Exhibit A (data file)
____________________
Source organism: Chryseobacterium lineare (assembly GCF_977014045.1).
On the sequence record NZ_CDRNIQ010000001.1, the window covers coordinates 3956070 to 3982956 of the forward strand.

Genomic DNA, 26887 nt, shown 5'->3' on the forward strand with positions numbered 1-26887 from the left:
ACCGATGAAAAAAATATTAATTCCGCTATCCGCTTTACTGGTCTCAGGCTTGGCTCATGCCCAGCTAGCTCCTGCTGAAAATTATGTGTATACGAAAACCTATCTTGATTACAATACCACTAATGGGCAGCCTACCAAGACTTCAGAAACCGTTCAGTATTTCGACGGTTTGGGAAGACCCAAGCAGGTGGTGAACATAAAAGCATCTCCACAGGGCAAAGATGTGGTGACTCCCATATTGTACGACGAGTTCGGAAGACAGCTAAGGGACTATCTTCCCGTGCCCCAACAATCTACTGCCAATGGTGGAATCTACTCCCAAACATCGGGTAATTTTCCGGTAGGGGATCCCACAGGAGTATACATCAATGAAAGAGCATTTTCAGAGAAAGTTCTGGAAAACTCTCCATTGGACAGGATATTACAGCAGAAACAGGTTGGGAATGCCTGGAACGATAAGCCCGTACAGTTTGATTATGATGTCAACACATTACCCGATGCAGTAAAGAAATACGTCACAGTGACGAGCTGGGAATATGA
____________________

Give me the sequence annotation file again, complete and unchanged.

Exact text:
Source organism: Chryseobacterium lineare (assembly GCF_977014045.1).
On the sequence record NZ_CDRNIQ010000001.1, the window covers coordinates 3956070 to 3982956 of the forward strand.

Genomic DNA, 26887 nt, shown 5'->3' on the forward strand with positions numbered 1-26887 from the left:
ACCGATGAAAAAAATATTAATTCCGCTATCCGCTTTACTGGTCTCAGGCTTGGCTCATGCCCAGCTAGCTCCTGCTGAAAATTATGTGTATACGAAAACCTATCTTGATTACAATACCACTAATGGGCAGCCTACCAAGACTTCAGAAACCGTTCAGTATTTCGACGGTTTGGGAAGACCCAAGCAGGTGGTGAACATAAAAGCATCTCCACAGGGCAAAGATGTGGTGACTCCCATATTGTACGACGAGTTCGGAAGACAGCTAAGGGACTATCTTCCCGTGCCCCAACAATCTACTGCCAATGGTGGAATCTACTCCCAAACATCGGGTAATTTTCCGGTAGGGGATCCCACAGGAGTATACATCAATGAAAGAGCATTTTCAGAGAAAGTTCTGGAAAACTCTCCATTGGACAGGATATTACAGCAGAAACAGGTTGGGAATGCCTGGAACGATAAGCCCGTACAGTTTGATTATGATGTCAACACATTACCCGATGCAGTAAAGAAATACGTCACAGTGACGAGCTGGGAATATGA